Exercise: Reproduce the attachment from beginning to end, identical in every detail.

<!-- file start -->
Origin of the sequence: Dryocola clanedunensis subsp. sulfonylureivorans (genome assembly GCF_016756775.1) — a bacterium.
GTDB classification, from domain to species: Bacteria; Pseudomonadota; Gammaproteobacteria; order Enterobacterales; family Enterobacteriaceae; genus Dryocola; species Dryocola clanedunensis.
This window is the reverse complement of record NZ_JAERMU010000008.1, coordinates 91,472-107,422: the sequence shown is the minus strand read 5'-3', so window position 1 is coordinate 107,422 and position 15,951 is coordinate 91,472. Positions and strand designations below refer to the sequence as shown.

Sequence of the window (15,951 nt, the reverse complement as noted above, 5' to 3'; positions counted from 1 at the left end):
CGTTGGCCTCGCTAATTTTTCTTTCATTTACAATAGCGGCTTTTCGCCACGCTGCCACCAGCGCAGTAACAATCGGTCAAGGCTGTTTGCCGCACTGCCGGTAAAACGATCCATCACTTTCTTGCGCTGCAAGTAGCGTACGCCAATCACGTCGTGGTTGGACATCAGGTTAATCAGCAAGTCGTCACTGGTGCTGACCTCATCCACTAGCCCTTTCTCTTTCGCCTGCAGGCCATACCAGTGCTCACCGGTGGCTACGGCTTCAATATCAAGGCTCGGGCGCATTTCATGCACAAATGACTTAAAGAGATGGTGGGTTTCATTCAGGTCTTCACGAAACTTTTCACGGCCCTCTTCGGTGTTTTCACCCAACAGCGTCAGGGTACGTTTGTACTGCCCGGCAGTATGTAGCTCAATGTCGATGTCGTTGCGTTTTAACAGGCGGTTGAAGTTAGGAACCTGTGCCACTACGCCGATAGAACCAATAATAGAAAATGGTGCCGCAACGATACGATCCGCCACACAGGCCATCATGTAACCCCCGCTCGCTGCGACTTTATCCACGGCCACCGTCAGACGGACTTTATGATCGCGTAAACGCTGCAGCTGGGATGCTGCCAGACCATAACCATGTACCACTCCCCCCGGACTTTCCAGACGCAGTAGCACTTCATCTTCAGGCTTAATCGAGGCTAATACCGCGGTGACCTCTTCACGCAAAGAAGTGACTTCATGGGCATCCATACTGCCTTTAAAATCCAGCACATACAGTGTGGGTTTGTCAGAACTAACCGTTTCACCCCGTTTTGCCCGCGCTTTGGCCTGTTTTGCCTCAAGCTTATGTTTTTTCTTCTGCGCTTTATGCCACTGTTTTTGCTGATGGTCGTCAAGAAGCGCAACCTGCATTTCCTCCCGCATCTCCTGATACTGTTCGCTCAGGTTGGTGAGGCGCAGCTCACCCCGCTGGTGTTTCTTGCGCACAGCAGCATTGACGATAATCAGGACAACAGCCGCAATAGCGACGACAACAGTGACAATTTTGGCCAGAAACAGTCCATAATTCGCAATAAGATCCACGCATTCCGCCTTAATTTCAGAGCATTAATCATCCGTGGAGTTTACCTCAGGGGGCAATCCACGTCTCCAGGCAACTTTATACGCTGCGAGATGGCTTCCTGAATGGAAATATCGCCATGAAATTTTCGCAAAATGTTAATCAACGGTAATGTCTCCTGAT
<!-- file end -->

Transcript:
Origin of the sequence: Dryocola clanedunensis subsp. sulfonylureivorans (genome assembly GCF_016756775.1) — a bacterium.
GTDB classification, from domain to species: Bacteria; Pseudomonadota; Gammaproteobacteria; order Enterobacterales; family Enterobacteriaceae; genus Dryocola; species Dryocola clanedunensis.
This window is the reverse complement of record NZ_JAERMU010000008.1, coordinates 91,472-107,422: the sequence shown is the minus strand read 5'-3', so window position 1 is coordinate 107,422 and position 15,951 is coordinate 91,472. Positions and strand designations below refer to the sequence as shown.

Sequence of the window (15,951 nt, the reverse complement as noted above, 5' to 3'; positions counted from 1 at the left end):
CGTTGGCCTCGCTAATTTTTCTTTCATTTACAATAGCGGCTTTTCGCCACGCTGCCACCAGCGCAGTAACAATCGGTCAAGGCTGTTTGCCGCACTGCCGGTAAAACGATCCATCACTTTCTTGCGCTGCAAGTAGCGTACGCCAATCACGTCGTGGTTGGACATCAGGTTAATCAGCAAGTCGTCACTGGTGCTGACCTCATCCACTAGCCCTTTCTCTTTCGCCTGCAGGCCATACCAGTGCTCACCGGTGGCTACGGCTTCAATATCAAGGCTCGGGCGCATTTCATGCACAAATGACTTAAAGAGATGGTGGGTTTCATTCAGGTCTTCACGAAACTTTTCACGGCCCTCTTCGGTGTTTTCACCCAACAGCGTCAGGGTACGTTTGTACTGCCCGGCAGTATGTAGCTCAATGTCGATGTCGTTGCGTTTTAACAGGCGGTTGAAGTTAGGAACCTGTGCCACTACGCCGATAGAACCAATAATAGAAAATGGTGCCGCAACGATACGATCCGCCACACAGGCCATCATGTAACCCCCGCTCGCTGCGACTTTATCCACGGCCACCGTCAGACGGACTTTATGATCGCGTAAACGCTGCAGCTGGGATGCTGCCAGACCATAACCATGTACCACTCCCCCCGGACTTTCCAGACGCAGTAGCACTTCATCTTCAGGCTTAATCGAGGCTAATACCGCGGTGACCTCTTCACGCAAAGAAGTGACTTCATGGGCATCCATACTGCCTTTAAAATCCAGCACATACAGTGTGGGTTTGTCAGAACTAACCGTTTCACCCCGTTTTGCCCGCGCTTTGGCCTGTTTTGCCTCAAGCTTATGTTTTTTCTTCTGCGCTTTATGCCACTGTTTTTGCTGATGGTCGTCAAGAAGCGCAACCTGCATTTCCTCCCGCATCTCCTGATACTGTTCGCTCAGGTTGGTGAGGCGCAGCTCACCCCGCTGGTGTTTCTTGCGCACAGCAGCATTGACGATAATCAGGACAACAGCCGCAATAGCGACGACAACAGTGACAATTTTGGCCAGAAACAGTCCATAATTCGCAATAAGATCCACGCATTCCGCCTTAATTTCAGAGCATTAATCATCCGTGGAGTTTACCTCAGGGGGCAATCCACGTCTCCAGGCAACTTTATACGCTGCGAGATGGCTTCCTGAATGGAAATATCGCCATGAAATTTTCGCAAAATGTTAATCAACGGTAATGTCTCCTGAT